As Labor Day approaches, summer in the Hamptons is winding down, but that also means sales season is generally heating up again. The last few months have been difficult with an increase in inflation and, consequently, in interest rates. There is a definite slowdown in the real estate market due to the frenzy of the COVID-19 pandemic. Prices have remained at record highs, but the number of days ads are on the market has increased. As we head into the fall sales season, we asked some of the top Hamptons and North Fork agents what advice they have for buyers in today’s market. Do buyers need to adjust their buying goals? Or do sellers need to be more realistic about pricing?
Judi Desiderio, Town and country real estate
“Due to many circumstances – many of which you point out – the Hamptons real estate markets have taken a well-deserved summer vacation. After more than two years of a breakneck pace due to the pandemic, sales trends appear to have returned to a July is historically the second slowest month – just behind January – but the second week of August, open houses see better attendance and sales appointments are followed by offers to buy. Considerable pandemic-fueled trading is behind us, but very low inventory in many markets is helping to stabilize prices.Buyers and sellers are both feeling the transition from a market of strong sellers to a more balanced market. : It is important to keep up to date with post-COVID offers when pricing You should always make your home as attractive as possible to maximize r your return – most shoppers want to walk in with their toothbrush – so it’s optimal to have it ready for purchase. Buyers: More stock usually hits our markets at this time of year, but beware. . . you are not the only buyer at the table. Unless of course you’re looking at $100 million homes. Remember: the only constant thing is change!”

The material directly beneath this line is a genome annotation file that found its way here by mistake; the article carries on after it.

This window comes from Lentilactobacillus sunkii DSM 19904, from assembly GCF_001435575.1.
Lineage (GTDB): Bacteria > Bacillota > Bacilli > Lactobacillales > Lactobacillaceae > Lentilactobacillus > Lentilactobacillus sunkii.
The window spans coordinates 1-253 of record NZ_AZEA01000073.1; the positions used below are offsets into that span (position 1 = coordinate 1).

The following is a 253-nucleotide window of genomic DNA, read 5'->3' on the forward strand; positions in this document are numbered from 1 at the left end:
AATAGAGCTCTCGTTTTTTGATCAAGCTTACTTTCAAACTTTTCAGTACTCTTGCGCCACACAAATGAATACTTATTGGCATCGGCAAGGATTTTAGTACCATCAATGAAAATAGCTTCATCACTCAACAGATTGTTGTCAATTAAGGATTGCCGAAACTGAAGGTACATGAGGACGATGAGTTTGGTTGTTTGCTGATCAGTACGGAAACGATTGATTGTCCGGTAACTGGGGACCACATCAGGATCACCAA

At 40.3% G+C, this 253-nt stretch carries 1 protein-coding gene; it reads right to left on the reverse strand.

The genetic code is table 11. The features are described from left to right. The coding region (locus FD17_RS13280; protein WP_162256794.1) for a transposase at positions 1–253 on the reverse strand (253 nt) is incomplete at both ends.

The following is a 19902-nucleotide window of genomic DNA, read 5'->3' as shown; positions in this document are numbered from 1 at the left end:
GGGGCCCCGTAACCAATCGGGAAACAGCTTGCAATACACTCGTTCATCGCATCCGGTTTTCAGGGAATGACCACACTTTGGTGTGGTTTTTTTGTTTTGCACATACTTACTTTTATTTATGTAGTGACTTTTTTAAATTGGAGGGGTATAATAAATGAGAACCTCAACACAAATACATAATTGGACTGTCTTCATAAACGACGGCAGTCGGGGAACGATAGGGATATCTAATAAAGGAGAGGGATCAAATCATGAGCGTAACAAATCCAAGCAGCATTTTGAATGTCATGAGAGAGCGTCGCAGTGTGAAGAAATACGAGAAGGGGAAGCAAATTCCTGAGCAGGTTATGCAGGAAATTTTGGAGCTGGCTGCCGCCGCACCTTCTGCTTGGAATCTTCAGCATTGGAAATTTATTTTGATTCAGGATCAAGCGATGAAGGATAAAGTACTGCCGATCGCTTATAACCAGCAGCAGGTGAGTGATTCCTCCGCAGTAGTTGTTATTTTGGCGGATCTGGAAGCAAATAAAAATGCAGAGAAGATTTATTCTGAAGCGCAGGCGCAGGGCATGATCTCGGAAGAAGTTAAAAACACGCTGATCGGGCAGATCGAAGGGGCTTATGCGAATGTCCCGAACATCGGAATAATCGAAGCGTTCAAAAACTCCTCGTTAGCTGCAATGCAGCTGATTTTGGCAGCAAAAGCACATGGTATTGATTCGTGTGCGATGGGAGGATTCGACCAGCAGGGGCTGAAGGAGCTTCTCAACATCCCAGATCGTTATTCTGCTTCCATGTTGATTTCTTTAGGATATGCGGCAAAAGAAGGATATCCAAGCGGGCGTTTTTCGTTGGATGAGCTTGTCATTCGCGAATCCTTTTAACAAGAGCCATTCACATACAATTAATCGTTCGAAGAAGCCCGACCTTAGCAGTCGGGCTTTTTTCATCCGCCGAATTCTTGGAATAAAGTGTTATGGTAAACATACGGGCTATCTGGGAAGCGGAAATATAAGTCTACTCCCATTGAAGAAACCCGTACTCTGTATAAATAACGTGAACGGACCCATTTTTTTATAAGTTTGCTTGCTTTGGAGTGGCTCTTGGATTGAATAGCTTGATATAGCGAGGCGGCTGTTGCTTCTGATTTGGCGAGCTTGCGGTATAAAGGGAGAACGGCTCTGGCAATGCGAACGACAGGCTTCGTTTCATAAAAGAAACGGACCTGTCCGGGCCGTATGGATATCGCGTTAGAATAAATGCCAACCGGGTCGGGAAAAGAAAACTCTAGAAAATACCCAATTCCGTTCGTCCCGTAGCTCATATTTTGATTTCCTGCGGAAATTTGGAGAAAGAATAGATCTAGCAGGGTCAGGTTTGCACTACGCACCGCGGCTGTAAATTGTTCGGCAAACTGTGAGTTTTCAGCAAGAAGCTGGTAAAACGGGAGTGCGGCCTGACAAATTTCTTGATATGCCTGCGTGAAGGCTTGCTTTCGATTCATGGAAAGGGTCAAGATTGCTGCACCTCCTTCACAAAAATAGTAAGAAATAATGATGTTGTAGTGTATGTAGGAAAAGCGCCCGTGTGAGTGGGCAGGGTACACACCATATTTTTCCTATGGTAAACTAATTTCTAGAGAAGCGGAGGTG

Gary DePersia, The Corcoran Band
“My advice to buyers: stay optimistic. There’s a home for you in the Hamptons, whether it’s already built or under construction. Find a broker you like to guide you through the process. Keep an open mind about what you are going to watch. Buyers don’t need to adjust their buying goals at all. It is still a market where demand exceeds supply. The idea of trying to “steal” a property is probably unrealistic. Be diligent in your search. Let your broker know about anything you see online for their opinion. Check out a variety of options in person – you may find that these homes exceed your expectations of what you see online. Sellers should study actual inventory that has recently sold and use that to determine pricing. Think carefully about what it would take to accept an offer. If your price is light years away from that number, maybe adjust your expectations. If you’re not getting exposures or offers, you’re probably over the mark. The market is very efficient. It will guide you to the right price if you are careful and have the right broker.
Sara Goldfarb, OFFICIAL Hamptons
“Don’t be discouraged by negotiations and contract closing times taking longer than expected – many sellers need to revise their expectations of where the market is today from what it was just a short time ago. four or five months. What was once two to three days to contract is now two to three weeks, sometimes longer. Your agent, alongside the seller’s agent, should be able to navigate these discussions based on market data, which is readily available to everyone. But don’t sit on the sidelines waiting for prices to drop significantly – we’re heading towards a new normal, but that doesn’t mean 2018/19 prices at all. Also, demand still hasn’t caught up with supply, so we still see multiple auction scenarios. Make the offer – or someone else will.